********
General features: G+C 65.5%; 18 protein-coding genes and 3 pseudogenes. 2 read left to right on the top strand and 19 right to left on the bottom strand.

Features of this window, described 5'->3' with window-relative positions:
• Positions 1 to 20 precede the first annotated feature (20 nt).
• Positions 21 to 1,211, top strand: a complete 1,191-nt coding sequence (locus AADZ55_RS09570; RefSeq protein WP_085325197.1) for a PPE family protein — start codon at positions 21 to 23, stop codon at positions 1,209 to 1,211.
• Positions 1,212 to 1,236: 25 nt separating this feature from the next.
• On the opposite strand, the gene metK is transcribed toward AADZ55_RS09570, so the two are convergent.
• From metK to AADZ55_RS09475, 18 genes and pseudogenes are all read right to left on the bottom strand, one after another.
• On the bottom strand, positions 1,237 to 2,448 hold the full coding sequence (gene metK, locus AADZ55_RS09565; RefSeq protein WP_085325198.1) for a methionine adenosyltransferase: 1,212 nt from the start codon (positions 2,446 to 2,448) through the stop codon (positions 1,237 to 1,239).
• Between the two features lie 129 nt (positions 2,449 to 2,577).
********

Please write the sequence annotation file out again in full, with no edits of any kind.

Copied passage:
General features: G+C 65.5%; 18 protein-coding genes and 3 pseudogenes. 2 read left to right on the top strand and 19 right to left on the bottom strand.

Features of this window, described 5'->3' with window-relative positions:
• Positions 1 to 20 precede the first annotated feature (20 nt).
• Positions 21 to 1,211, top strand: a complete 1,191-nt coding sequence (locus AADZ55_RS09570; RefSeq protein WP_085325197.1) for a PPE family protein — start codon at positions 21 to 23, stop codon at positions 1,209 to 1,211.
• Positions 1,212 to 1,236: 25 nt separating this feature from the next.
• On the opposite strand, the gene metK is transcribed toward AADZ55_RS09570, so the two are convergent.
• From metK to AADZ55_RS09475, 18 genes and pseudogenes are all read right to left on the bottom strand, one after another.
• On the bottom strand, positions 1,237 to 2,448 hold the full coding sequence (gene metK, locus AADZ55_RS09565; RefSeq protein WP_085325198.1) for a methionine adenosyltransferase: 1,212 nt from the start codon (positions 2,446 to 2,448) through the stop codon (positions 1,237 to 1,239).
• Between the two features lie 129 nt (positions 2,449 to 2,577).